Tuesday, December 13, 2005

Third Time's A Charm

A few years ago, the Pittsburgh Pirates threatened to leave town if they didn't get a new ballpark. If this city wouldn't build them a new playing field, they would find someplace else that would. The local authorities caved in, using taxpayer money to keep owner Kevin McClatchy rich and happy.

Dan Rooney of the Pittsburgh Steelers soon followed suit. He didn't have much choice, seeing as how the two teams shared use of Three Rivers Stadium. And he got his way. Now, instead of one big white elephant on the north shore of the Allegheny River, there are three. (The one in the middle was imploded four years ago but its spirit remains.)

Of course, there is a third major sports team in Pittsburgh with a different kind of playing facility. The Pittsburgh Penguins have been playing hockey in the Mellon Area (nee Civic Arena) for years. Like the Pirates and Steelers, the Penguins have brought championship trophies to Pittsburgh. And now, the Penguins owner seeks to follow in the footsteps of his baseball and football counterparts.

The big difference between the Pens team owner and the others is that the owner of the Penguins win that championship gold simply by being the greatest player ever to perform in a Penguins uniform. Mario Lemieux saved NHL hockey in Pittsburgh by using the money that he earned as a player to purchase the franchise several years ago. The man who saved the team from mediocrity rebounded to save it from extinction. It was one of the best examples of giving something back in the history of sports.

The fact of the matter is, though, that no matter the extent of sentimental attachment between Mario and Pittsburgh, he is first and foremost a businessman these days. The Mellon Arena is over forty years old and looking less attractive than ever as a long-term home for a major league hockey franchise. What's a local sports legend to do?

Well, he can threaten to pack up the team and leave town if he doesn't get a brand new arena.
Since this is Pittsburgh, there is no shortage of spendthrift Democrat politicians to cave in to his demands, no matter where the money comes from:

Conceding that Pittsburgh is in danger of losing the Penguins, Allegheny County Chief Executive Dan Onorato said yesterday he and Pittsburgh Mayor-elect Bob O'Connor are trying to "find a way" to fund a replacement for the Mellon Arena and secure the team's future.

Mr. Onorato said he and Mr. O'Connor are considering a number of financing options, including private investment, state capital funding, naming rights sales and slot machine revenues.

Aside from the "state capital funding", those look like reasonable choices. Just leave the unwilling taxpayers out
of it. We're still smarting from the two stadiums deal of a few years ago. And I admire the fact that you fellows own up to it:

He ruled out using city or county tax dollars for the project, saying neither government is in a position to finance such an endeavor, which could cost up to $300 million.

"What we're saying 'no' to is you're not going to see local money. We don't have the money coming out of the county and the city right now," he said. "The city's still in quasi-bankruptcy; the county's coming off a 500-person downsizing. So there's other ways ... to look at this."

Well, thanks for that. But just watch what happens when they get desperate in a couple of years. Our incomes are not safe from these guys.

Mr. Onorato said there's a "real possibility" the team could leave town if a way isn't found to finance the construction.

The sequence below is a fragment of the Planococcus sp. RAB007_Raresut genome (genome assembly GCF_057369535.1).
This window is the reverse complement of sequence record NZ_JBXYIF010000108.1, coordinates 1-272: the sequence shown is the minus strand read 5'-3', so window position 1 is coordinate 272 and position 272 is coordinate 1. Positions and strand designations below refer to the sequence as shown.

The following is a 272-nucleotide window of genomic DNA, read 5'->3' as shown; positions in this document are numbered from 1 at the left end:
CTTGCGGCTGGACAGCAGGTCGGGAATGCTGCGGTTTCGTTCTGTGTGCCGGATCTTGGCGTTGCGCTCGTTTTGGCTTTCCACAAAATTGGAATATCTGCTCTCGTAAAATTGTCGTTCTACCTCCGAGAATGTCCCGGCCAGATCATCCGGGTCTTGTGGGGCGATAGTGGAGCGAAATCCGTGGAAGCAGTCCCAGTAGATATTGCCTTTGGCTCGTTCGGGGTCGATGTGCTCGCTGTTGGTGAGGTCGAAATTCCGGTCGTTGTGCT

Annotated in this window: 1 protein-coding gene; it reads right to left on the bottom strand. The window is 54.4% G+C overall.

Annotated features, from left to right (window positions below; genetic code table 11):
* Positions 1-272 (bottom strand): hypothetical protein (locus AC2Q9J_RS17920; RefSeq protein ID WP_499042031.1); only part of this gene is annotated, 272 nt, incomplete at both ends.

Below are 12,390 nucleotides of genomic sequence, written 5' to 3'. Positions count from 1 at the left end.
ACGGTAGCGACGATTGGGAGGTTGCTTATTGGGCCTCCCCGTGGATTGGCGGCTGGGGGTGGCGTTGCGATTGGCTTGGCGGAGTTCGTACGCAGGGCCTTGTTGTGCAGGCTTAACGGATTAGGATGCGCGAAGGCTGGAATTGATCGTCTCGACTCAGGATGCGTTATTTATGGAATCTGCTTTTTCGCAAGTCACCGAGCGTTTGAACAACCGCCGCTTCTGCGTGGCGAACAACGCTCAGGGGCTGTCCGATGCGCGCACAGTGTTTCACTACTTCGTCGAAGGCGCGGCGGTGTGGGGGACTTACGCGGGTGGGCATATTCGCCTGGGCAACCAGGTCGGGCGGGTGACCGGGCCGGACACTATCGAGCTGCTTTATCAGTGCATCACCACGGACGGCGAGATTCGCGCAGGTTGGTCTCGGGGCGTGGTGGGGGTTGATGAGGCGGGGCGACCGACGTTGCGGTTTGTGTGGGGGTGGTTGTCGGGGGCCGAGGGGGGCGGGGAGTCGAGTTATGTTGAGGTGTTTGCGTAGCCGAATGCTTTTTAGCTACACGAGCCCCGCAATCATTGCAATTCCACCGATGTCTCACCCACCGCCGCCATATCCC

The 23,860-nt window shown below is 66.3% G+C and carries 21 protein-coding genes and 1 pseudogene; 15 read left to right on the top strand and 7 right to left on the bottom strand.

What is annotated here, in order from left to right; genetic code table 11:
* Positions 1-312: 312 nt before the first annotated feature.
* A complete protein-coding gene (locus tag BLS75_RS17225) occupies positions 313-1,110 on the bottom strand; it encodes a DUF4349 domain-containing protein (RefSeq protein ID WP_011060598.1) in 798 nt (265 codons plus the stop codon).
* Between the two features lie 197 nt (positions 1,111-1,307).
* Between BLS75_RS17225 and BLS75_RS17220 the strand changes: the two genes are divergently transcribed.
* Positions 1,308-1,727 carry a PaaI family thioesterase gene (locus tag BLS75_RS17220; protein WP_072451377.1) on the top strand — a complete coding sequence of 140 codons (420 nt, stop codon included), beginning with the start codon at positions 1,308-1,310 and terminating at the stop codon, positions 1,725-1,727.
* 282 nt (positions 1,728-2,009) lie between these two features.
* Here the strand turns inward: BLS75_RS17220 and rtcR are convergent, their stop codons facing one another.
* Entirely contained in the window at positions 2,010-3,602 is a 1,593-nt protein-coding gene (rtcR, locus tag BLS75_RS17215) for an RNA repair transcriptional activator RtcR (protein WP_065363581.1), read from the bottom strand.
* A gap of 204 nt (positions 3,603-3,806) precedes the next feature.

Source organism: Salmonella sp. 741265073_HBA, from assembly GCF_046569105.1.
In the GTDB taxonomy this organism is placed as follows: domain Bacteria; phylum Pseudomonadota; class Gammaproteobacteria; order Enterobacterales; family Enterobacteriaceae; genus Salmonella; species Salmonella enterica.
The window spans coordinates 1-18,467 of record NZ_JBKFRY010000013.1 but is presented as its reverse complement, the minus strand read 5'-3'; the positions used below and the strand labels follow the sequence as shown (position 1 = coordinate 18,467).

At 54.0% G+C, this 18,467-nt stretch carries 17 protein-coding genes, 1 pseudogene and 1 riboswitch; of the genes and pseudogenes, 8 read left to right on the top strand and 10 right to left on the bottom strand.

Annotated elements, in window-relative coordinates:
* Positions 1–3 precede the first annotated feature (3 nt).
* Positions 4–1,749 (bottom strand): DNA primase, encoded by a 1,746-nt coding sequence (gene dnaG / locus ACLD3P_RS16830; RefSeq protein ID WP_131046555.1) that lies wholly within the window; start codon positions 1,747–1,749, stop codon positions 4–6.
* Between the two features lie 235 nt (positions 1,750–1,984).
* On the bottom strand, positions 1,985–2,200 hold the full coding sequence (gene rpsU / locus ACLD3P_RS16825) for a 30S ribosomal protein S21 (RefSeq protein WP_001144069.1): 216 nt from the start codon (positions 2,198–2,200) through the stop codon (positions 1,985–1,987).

"It's something we've got to deal with," he said. "I think it's important to try to keep the Penguins here for the region."

The remarks came in response to statements last weekend by Penguins owner Mario Lemieux, who said there was only a "slim chance" the team would remain in Pittsburgh after its lease at Mellon Arena expires in 2007. He cited a lack of progress in building a new facility.

Scare tactics, or a serious threat? It all comes down to the money. If the Mellon Arena is too expensive to maintain and repair, Mario needs to look for another facility. It makes no sense for him to keep the team in a run-down shack of a domed hut.

Also note Onorato's phrase "keep the Penguins here for the region". Why does a new facility need to be built in Pittsburgh, or even Allegheny County? Five years ago, a Washington County (PA) commisioner suggested that the Steelers could have constructed a new stadium in her neck of the woods. The Rooneys never took it seriously, but why not suggest something similar for the Pens? There are plenty of places in southwestern Pennsylvania with room for a sports complex. Taxes are lower than in Allegheny, too. If Mario wants to keep the team local, he should not limit his vision to the city of Pittsburgh.

You can take the Penguins out of Pittsburgh and still keep Pittsburgh in the Penguins. Think about it if you don't want them to leave the city, the state, or even the country.


jipzeecab said...

The Washington County thing is a good idea..and has been offered before to the Penquins. The last year or so they've gotten hung up on this false dream of a "slots license" as a white knight.
It probably won't happen..Rendell allegedly has promised the slots license to the Station Square Crowd (which includes the "Connellys" whose fast and easy way with cash sunk the Regatta five years ago). The pittance that bunch will throw to an Arena won't get it done.
I don't think the Arena is going to happen.

Nicko McDave said...

And today came the news that someone in Kansas City or thereabouts is trying to lure the Penguins out that way by offering to host an exhibition game against (I think) Saint Louis. I hope Mario seriously considers an offer to move. If he can't build his own arena, he seriously needs to shop around for a private investor who can not only finance an arena but also buy a significant share of the team from Mario.

Mark Cuban?